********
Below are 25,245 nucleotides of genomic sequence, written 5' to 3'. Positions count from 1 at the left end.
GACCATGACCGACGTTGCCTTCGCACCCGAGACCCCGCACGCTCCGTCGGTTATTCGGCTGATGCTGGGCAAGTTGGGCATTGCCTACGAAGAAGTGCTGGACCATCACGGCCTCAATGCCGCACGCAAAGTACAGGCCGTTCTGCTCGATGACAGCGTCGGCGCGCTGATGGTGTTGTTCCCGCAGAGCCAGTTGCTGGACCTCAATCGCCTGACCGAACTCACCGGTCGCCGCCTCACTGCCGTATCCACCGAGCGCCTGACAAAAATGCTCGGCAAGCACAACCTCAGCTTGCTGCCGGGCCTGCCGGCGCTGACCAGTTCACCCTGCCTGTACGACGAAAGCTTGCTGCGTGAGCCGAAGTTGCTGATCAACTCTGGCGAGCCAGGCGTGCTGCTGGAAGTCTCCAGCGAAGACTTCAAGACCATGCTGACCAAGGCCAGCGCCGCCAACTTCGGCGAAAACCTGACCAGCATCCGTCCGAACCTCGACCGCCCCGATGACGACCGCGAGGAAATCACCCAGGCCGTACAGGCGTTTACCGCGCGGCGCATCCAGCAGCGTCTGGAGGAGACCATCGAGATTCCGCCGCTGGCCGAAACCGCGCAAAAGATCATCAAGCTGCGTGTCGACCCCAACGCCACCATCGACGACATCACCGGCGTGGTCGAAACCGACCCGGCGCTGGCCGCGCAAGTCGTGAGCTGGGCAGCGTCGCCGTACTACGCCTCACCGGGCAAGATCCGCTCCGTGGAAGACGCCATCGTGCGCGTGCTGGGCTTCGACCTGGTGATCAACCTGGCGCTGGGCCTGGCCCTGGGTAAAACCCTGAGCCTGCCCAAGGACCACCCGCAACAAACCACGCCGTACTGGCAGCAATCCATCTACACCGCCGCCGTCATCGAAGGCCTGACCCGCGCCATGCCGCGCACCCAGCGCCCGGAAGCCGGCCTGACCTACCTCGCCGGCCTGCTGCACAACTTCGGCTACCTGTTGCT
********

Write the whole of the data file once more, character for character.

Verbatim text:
Below are 25,245 nucleotides of genomic sequence, written 5' to 3'. Positions count from 1 at the left end.
GACCATGACCGACGTTGCCTTCGCACCCGAGACCCCGCACGCTCCGTCGGTTATTCGGCTGATGCTGGGCAAGTTGGGCATTGCCTACGAAGAAGTGCTGGACCATCACGGCCTCAATGCCGCACGCAAAGTACAGGCCGTTCTGCTCGATGACAGCGTCGGCGCGCTGATGGTGTTGTTCCCGCAGAGCCAGTTGCTGGACCTCAATCGCCTGACCGAACTCACCGGTCGCCGCCTCACTGCCGTATCCACCGAGCGCCTGACAAAAATGCTCGGCAAGCACAACCTCAGCTTGCTGCCGGGCCTGCCGGCGCTGACCAGTTCACCCTGCCTGTACGACGAAAGCTTGCTGCGTGAGCCGAAGTTGCTGATCAACTCTGGCGAGCCAGGCGTGCTGCTGGAAGTCTCCAGCGAAGACTTCAAGACCATGCTGACCAAGGCCAGCGCCGCCAACTTCGGCGAAAACCTGACCAGCATCCGTCCGAACCTCGACCGCCCCGATGACGACCGCGAGGAAATCACCCAGGCCGTACAGGCGTTTACCGCGCGGCGCATCCAGCAGCGTCTGGAGGAGACCATCGAGATTCCGCCGCTGGCCGAAACCGCGCAAAAGATCATCAAGCTGCGTGTCGACCCCAACGCCACCATCGACGACATCACCGGCGTGGTCGAAACCGACCCGGCGCTGGCCGCGCAAGTCGTGAGCTGGGCAGCGTCGCCGTACTACGCCTCACCGGGCAAGATCCGCTCCGTGGAAGACGCCATCGTGCGCGTGCTGGGCTTCGACCTGGTGATCAACCTGGCGCTGGGCCTGGCCCTGGGTAAAACCCTGAGCCTGCCCAAGGACCACCCGCAACAAACCACGCCGTACTGGCAGCAATCCATCTACACCGCCGCCGTCATCGAAGGCCTGACCCGCGCCATGCCGCGCACCCAGCGCCCGGAAGCCGGCCTGACCTACCTCGCCGGCCTGCTGCACAACTTCGGCTACCTGTTGCT